Nest Building Coo

 

Description:

 

This coo is emitted by a female who is sitting in the nest and flicking her wings making a rasping sound. As she coos, she tends to put her head down over the outside edge of the nest. This is a two-part coo intended to tell the male to search for and bring nest building materials, sticks, etc. The male should start bringing materials when the female starts sitting in the nest and emitting this coo. 

 

Audio:

 

No recording available yet. 

The female has a higher pitched coo than the males but it is similar to the nest solicitation coo made by the males. A two part coo, similar in melody to a human wolf whistle.

 

Physical Description:

 

The female will squat or sit in the nest with her head down over the side or just inside the edge against her chest each time she coos with her tail up at a 15 degree angle. She will flick her wings making a rasping noise and put her head down lined up with her tail in the 15 degree angle each time she coos. (Silky's feathers do not make a rasping sound).

 

The difference between the nest solicitation coo by the male and the nest building coo made by the female is the stance in the nest and the angle degrees. In the nest solicitation coo, the male is standing in or on the side of the nest with his head down in the center of the nest at a 45 degree angle. With the Nest building coo, the female is squatting in the nest and lowers her head over the side or just inside against her chest to coo at a 15 degree angle.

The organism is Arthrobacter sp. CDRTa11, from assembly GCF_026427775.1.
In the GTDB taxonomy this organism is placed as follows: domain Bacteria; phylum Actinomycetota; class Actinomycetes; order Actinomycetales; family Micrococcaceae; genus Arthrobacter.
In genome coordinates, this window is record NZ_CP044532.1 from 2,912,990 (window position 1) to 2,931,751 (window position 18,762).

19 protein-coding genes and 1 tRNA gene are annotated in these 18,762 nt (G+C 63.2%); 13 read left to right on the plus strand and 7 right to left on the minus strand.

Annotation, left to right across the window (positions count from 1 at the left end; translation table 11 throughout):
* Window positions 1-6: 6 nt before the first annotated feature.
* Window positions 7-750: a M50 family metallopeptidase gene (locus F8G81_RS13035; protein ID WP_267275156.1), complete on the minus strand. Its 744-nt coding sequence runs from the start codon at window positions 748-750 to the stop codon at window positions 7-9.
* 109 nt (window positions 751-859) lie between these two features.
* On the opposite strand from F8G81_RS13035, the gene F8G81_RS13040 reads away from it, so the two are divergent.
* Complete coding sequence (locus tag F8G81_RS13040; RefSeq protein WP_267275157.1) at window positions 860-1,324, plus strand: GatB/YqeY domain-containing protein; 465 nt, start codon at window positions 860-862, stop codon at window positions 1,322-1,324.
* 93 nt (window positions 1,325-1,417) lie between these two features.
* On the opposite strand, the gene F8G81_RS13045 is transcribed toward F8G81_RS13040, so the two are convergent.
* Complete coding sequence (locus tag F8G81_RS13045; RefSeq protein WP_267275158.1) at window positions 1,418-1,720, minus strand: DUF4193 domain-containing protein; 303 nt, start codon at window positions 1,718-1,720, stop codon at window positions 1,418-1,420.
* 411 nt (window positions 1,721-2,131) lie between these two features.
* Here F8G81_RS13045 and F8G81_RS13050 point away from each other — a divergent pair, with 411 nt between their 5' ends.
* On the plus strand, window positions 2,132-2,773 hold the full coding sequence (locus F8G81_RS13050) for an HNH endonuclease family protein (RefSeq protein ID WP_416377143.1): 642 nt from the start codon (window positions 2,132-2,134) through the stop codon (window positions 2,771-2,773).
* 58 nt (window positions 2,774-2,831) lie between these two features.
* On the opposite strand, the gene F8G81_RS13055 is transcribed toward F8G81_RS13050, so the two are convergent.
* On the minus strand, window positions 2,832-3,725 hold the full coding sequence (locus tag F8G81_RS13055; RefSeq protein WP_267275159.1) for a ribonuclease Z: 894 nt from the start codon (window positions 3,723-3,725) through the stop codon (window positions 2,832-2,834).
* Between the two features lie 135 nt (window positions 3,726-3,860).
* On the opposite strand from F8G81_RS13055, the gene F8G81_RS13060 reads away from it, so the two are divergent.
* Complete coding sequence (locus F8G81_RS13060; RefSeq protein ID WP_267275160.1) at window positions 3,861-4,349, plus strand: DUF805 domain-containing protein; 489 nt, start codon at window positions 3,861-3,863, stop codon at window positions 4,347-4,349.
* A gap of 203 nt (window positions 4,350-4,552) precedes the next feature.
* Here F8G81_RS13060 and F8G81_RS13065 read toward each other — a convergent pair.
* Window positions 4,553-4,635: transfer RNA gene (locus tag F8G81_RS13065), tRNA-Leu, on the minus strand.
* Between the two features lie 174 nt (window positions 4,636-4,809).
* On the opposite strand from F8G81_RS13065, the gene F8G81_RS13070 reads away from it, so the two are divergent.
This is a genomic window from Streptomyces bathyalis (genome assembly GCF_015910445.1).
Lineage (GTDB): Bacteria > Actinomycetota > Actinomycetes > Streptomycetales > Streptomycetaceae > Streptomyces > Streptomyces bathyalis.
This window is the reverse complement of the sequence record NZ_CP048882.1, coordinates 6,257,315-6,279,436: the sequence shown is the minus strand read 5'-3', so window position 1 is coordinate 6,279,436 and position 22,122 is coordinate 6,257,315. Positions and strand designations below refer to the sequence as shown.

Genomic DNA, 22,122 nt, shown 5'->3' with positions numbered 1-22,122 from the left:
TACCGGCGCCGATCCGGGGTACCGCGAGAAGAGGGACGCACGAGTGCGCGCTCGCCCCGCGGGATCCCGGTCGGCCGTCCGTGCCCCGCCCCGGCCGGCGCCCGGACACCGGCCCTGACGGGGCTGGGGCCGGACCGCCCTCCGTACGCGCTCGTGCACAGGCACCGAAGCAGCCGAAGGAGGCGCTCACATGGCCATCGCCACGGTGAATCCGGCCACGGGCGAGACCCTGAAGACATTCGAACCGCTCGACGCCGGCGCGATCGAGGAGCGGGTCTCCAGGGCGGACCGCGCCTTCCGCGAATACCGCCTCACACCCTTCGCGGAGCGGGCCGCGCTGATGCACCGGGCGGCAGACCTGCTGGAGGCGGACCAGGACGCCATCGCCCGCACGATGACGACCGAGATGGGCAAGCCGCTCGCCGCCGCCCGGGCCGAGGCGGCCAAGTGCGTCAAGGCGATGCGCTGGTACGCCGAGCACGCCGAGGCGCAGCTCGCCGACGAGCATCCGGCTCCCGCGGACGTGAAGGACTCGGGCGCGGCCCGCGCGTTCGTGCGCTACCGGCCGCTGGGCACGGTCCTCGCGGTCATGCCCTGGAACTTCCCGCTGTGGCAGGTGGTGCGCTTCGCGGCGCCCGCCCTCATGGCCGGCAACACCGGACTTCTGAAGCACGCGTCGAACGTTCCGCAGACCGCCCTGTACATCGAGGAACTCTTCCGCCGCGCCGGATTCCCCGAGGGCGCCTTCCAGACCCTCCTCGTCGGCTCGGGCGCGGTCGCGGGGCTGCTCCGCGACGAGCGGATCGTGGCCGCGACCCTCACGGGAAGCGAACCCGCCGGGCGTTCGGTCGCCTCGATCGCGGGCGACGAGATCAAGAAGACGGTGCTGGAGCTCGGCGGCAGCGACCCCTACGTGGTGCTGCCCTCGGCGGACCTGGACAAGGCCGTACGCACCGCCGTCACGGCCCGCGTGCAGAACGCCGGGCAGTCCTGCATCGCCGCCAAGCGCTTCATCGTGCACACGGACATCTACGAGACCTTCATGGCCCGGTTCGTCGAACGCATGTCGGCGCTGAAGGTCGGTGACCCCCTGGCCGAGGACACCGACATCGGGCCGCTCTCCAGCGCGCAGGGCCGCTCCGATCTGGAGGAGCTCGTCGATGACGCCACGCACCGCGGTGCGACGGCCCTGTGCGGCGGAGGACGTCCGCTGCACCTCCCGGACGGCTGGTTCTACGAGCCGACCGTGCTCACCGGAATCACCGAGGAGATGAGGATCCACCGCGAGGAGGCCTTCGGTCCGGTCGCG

The female may also wobble one wing flirtatiously either with or without the coo.

 

If the male cannot find nest building materials or if he in restricted from obtaining nest materials, he will become very frustrated by her repeated cooing demands. As his frustration grows, he will start pacing or jumping back and forth from bottom of the cage to the perch. If he continues to become more frustrated at not having access to the building materials the female is demanding (see nest building section) he will start pecking at her head and assaulting the female to get her to stop hassling him with the constant wing flicking and short double coo and will end up chasing her out of the nest. Then seeing that she has left the nest, he will get into the nest and start his solicitation cooing for her to get in the nest, starting from the beginning. This will start another cycle of her demanding nest materials. It is best if you go out in the yard and get some thin sticks as described in the nest building section of this website or some straw. Even dead grass or pine needles or hay from the local pet store. Your dove will be most appreciative and you will be rewarded  by the delight of watching their nest building efforts.

 

 

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